FIGURE 3: Initial Conditions

A few notes on these facts and figures.  I measured the total volume of each bottle in my kitchen by filling them to the brim with water.  I assumed that the actual amount of soda in each bottle was exactly what the label claimed (bottling equipment is very accurate).  The initial headspace is the difference between those numbers.

According to Steen and Ashurst [2], bottle-filling is usually performed at 14C (about 57F) and the carbonation pressure for club soda is about 60 psi, or just over 4 atmospheres [3].  Assuming that all the gas in the headspace is carbon dioxide, we can use the Ideal Gas Law and Henry’s constant to calculate the amount of CO2 in the gas and liquid as bottled.

Initial moles CO2 in headspace (n0) from the Ideal Gas Law [4]:

\text{(1)}\hspace{5em}n_0 = p_0V_0 / RT_0

where p0 is the CO2 pressure (4.083 atm), V0 is the initial headspace volume (0.010 liters or 0.85 liters depending on bottle size), R is the gas constant (0.08206 liter-atm/mol-deg) and T0 is the filling temperature in degrees Kelvin (14C + 273.15 ≈ 287K).

Initial concentration of CO2 in liquid (c0) from Henry’s Law [5]:

\text{(2)}\hspace{5em}c_0 = p_0H_{14\text{C}}

where H14c is Henry’s constant at 14C (refer to above table). 

We now know the total moles (m0) of CO2 in the bottle:

\text{(3)}\hspace{5em} m_0 = n_0 + c_0L_0

where L0 is the initial liquid volume (0.296 or 1.000 liters depending on bottle size).

Chilling the bottle to 4C does not change the moles of CO2 in the bottle but it does affect the CO2 liquid-to-gas ratio.  We find the new liquid concentration (c1) at 4C by combining the Ideal Gas Law and Henry’s Law, then substituting for pressure p1 and rearranging:

\text{(4)}\hspace{5em} n_1 = p_1V_1/RT_1 = m_1 - c_1L_1\;,

\text{(5)}\hspace{5em} p_1 = c_1/H_{4\text{C}}\;,\hspace{.75em}\text{and so...}

\text{(6)}\hspace{5em} c_1 = m_1H_{4\text{C}}/(L_1H_{4\text{C}}+V_1/RT_1)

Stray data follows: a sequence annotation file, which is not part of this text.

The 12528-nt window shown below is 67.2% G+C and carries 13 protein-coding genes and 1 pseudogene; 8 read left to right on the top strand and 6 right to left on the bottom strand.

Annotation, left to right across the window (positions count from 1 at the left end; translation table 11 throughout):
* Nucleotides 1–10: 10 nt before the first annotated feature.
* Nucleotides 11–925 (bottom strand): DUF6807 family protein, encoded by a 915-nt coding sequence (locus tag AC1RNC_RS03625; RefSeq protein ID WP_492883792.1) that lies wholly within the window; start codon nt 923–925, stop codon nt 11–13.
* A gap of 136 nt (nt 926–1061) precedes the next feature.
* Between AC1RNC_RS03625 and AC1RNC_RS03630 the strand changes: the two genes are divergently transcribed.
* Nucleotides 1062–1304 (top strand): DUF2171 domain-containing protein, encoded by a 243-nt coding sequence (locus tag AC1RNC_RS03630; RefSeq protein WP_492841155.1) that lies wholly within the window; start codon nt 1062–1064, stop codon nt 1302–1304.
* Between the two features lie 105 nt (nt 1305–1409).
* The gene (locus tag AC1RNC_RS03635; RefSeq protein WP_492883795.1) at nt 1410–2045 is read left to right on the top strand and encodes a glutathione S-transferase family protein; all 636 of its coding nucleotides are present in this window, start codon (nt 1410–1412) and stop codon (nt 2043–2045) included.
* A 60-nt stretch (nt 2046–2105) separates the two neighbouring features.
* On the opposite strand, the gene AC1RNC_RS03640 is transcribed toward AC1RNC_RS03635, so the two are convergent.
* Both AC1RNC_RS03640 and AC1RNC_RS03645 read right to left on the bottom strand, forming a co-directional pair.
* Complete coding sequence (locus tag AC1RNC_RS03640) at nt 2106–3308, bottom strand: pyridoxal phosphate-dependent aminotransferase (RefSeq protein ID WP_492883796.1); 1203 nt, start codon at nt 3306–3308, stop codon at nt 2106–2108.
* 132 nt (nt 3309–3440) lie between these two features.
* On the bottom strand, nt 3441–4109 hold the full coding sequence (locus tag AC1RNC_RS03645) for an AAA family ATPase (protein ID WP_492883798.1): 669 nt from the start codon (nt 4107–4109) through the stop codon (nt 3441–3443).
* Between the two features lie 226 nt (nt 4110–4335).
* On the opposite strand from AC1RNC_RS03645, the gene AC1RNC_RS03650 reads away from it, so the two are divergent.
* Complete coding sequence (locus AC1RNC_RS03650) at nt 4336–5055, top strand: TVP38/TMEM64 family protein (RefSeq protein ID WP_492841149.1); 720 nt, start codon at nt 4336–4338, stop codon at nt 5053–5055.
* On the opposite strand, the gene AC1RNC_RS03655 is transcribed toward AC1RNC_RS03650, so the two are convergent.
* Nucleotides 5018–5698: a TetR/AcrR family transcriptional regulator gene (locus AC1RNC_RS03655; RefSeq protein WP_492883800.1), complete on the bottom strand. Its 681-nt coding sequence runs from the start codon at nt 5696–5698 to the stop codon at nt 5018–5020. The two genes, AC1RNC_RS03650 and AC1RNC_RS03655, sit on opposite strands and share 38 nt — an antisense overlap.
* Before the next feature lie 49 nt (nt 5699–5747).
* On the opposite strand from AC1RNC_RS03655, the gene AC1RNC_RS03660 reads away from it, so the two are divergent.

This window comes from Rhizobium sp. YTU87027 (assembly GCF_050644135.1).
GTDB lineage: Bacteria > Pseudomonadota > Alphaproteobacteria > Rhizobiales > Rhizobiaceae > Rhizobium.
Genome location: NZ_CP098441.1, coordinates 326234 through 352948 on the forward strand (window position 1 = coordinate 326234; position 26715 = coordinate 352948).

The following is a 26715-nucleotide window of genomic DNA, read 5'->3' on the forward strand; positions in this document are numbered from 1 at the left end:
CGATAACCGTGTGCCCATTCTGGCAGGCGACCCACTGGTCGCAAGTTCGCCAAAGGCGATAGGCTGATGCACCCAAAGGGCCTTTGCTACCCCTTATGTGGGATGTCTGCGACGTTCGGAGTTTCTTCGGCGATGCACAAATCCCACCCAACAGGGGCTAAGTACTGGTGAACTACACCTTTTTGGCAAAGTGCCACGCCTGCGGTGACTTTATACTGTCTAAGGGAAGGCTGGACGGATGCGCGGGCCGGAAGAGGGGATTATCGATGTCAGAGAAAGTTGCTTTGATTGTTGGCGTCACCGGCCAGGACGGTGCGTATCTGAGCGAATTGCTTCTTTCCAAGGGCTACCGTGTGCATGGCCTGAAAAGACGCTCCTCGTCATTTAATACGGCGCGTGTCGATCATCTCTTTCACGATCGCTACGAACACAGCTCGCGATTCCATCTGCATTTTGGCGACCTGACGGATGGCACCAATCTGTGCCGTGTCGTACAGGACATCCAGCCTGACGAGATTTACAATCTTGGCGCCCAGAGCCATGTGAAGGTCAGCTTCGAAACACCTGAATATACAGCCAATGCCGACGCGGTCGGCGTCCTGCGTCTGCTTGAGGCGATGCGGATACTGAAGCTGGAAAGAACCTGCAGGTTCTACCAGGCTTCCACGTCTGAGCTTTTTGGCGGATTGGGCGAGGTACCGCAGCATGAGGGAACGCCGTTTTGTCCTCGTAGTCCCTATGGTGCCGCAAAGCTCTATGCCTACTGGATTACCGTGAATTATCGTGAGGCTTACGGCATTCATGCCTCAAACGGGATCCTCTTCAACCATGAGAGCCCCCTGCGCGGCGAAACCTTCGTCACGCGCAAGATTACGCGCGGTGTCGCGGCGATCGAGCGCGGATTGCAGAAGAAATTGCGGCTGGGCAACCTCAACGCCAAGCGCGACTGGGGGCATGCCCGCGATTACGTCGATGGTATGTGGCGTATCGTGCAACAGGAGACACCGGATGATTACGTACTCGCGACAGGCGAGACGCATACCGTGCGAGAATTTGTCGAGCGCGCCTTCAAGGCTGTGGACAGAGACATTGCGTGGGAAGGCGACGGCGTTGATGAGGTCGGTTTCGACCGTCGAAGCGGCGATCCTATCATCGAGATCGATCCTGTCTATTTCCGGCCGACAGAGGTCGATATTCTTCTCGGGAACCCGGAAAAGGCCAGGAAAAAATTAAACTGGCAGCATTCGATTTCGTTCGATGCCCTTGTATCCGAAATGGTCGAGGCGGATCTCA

where m1m0 L1 = L0 and V1 = V0 (since nothing has been removed from the bottle).  Knowing ci lets us back-calculate n1 and p1 from Equations (4) and (5).

We now pour the first serving of soda, whose volume is LS .  The pour reduces the liquid in the bottle to L2 = L1Land the total moles of CO2 to m2 = m1n1c1 LS , as we assume all CO2 in the headspace is lost.  The headspace volume is now V2 = V1 + LS .  We quickly close the bottle and return it to the refrigerator, so that T2T1 .  While the bottle rests, the CO2 concentration of the liquid gradually decreases from c1 to cand the CO2 gas pressure in the headspace rises to p2 .  The values of c2 and p2 are unknown, but we can solve for them using Equations (5) and (6) with new subscripts:

\text{(5')}\hspace{5em} p_2 = c_2/H_{4\text{C}}\;,\hspace{.75em}\text{and...}

\text{(6')}\hspace{5em} c_2 = m_2H_{4\text{C}}/(L_2H_{4\text{C}}+V_2/RT_2)

This is the procedure I used to generate the CO2 concentration results in this article.


[1] Profaizer, Mauro. “Shelf life of PET bottles estimated via a finite elements method simulation of carbon dioxide and oxygen permeability.” Italian Food and Beverage Technology, vol. 48, 2007.